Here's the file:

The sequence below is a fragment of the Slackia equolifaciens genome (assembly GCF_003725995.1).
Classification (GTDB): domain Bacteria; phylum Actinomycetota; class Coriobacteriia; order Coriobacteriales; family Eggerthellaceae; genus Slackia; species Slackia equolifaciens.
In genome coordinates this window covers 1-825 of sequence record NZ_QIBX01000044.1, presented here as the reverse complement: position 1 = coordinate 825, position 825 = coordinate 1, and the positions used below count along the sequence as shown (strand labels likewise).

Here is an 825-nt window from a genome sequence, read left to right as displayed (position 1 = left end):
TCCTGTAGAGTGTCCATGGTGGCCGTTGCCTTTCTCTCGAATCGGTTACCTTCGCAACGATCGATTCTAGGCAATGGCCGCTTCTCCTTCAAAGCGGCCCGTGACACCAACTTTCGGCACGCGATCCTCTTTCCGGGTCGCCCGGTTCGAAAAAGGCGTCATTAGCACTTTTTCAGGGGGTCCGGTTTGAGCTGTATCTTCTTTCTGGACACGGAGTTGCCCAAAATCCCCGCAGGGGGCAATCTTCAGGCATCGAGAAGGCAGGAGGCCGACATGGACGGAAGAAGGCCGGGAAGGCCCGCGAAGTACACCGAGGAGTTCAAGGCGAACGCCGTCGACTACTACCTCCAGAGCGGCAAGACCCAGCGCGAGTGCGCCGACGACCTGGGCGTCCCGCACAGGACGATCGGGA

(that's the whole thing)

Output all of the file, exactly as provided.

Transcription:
The sequence below is a fragment of the Slackia equolifaciens genome (assembly GCF_003725995.1).
Classification (GTDB): domain Bacteria; phylum Actinomycetota; class Coriobacteriia; order Coriobacteriales; family Eggerthellaceae; genus Slackia; species Slackia equolifaciens.
In genome coordinates this window covers 1-825 of sequence record NZ_QIBX01000044.1, presented here as the reverse complement: position 1 = coordinate 825, position 825 = coordinate 1, and the positions used below count along the sequence as shown (strand labels likewise).

Here is an 825-nt window from a genome sequence, read left to right as displayed (position 1 = left end):
TCCTGTAGAGTGTCCATGGTGGCCGTTGCCTTTCTCTCGAATCGGTTACCTTCGCAACGATCGATTCTAGGCAATGGCCGCTTCTCCTTCAAAGCGGCCCGTGACACCAACTTTCGGCACGCGATCCTCTTTCCGGGTCGCCCGGTTCGAAAAAGGCGTCATTAGCACTTTTTCAGGGGGTCCGGTTTGAGCTGTATCTTCTTTCTGGACACGGAGTTGCCCAAAATCCCCGCAGGGGGCAATCTTCAGGCATCGAGAAGGCAGGAGGCCGACATGGACGGAAGAAGGCCGGGAAGGCCCGCGAAGTACACCGAGGAGTTCAAGGCGAACGCCGTCGACTACTACCTCCAGAGCGGCAAGACCCAGCGCGAGTGCGCCGACGACCTGGGCGTCCCGCACAGGACGATCGGGA